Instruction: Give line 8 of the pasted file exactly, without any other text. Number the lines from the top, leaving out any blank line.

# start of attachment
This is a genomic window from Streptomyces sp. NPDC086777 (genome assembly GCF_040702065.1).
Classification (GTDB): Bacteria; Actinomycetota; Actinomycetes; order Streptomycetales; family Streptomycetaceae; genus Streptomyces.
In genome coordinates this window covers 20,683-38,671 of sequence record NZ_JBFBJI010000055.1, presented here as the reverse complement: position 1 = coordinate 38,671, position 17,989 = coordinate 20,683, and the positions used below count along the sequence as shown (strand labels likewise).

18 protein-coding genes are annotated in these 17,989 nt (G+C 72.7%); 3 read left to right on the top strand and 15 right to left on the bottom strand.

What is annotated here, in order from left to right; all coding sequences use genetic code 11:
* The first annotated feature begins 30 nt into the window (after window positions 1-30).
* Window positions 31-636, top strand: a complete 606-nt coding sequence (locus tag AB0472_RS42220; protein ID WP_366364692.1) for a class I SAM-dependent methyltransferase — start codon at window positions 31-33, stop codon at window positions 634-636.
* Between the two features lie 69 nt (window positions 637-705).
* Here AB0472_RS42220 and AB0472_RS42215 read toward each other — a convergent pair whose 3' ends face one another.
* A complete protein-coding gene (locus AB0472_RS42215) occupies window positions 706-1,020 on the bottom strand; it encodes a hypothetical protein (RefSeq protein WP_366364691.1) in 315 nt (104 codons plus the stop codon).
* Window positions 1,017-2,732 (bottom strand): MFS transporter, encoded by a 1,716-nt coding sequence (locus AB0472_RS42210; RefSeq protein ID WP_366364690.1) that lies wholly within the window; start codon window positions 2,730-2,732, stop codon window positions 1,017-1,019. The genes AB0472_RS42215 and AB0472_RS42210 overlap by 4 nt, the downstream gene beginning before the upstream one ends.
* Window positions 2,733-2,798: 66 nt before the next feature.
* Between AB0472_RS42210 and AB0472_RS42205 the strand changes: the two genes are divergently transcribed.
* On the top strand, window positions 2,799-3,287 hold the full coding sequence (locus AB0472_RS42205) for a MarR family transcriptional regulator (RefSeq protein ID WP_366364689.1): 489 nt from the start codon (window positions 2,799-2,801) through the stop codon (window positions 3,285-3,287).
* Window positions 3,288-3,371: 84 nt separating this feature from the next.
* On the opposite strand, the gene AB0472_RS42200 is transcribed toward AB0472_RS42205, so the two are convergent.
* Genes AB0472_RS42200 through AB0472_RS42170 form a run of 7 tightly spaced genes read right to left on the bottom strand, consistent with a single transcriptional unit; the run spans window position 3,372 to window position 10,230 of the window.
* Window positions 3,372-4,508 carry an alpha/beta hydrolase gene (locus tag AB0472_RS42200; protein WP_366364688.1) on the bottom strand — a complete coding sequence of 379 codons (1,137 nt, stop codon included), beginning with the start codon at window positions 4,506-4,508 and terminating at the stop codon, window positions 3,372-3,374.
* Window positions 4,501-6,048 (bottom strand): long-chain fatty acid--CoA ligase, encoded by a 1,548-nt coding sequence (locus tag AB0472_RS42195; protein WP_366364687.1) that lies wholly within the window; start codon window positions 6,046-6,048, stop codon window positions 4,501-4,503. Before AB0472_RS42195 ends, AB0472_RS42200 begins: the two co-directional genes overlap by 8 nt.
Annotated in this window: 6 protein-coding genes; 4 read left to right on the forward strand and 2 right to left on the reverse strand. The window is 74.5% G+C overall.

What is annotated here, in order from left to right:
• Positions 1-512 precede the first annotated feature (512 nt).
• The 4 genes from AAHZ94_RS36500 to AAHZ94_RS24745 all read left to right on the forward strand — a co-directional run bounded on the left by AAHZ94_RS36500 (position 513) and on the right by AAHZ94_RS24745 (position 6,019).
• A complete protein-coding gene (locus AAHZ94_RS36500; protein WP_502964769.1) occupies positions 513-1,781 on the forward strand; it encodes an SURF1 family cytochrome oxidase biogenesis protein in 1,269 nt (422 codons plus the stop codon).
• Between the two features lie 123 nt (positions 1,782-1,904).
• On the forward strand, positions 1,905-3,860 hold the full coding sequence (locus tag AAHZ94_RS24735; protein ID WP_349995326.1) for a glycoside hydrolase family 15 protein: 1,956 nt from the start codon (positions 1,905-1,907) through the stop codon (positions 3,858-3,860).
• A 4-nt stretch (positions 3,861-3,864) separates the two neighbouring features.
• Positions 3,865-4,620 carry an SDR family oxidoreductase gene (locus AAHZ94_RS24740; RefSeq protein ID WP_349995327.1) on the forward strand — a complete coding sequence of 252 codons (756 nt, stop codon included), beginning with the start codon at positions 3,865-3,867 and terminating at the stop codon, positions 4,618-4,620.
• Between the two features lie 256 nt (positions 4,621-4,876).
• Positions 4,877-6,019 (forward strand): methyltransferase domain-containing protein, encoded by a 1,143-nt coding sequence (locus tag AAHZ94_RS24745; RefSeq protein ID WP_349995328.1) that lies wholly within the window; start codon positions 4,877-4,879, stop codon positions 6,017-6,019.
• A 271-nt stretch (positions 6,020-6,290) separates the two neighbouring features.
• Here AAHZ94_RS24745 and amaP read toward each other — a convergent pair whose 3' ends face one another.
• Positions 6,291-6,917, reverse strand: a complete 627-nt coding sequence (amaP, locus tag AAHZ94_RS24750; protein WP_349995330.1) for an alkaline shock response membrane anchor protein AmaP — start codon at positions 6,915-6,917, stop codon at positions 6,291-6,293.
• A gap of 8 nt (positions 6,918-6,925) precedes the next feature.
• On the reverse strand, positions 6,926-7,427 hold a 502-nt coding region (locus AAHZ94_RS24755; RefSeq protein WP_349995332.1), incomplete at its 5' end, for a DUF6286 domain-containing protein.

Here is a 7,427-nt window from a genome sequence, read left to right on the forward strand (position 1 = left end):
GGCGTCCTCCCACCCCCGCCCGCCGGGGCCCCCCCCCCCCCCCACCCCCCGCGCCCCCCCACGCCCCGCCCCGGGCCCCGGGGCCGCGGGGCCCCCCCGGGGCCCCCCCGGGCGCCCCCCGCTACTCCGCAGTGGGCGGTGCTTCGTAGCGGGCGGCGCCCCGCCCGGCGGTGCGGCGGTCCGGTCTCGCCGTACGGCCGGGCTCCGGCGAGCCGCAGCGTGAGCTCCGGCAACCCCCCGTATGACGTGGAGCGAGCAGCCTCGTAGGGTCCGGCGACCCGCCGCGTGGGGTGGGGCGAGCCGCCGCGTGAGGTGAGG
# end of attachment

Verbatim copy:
* Between the two features lie 69 nt (window positions 637-705).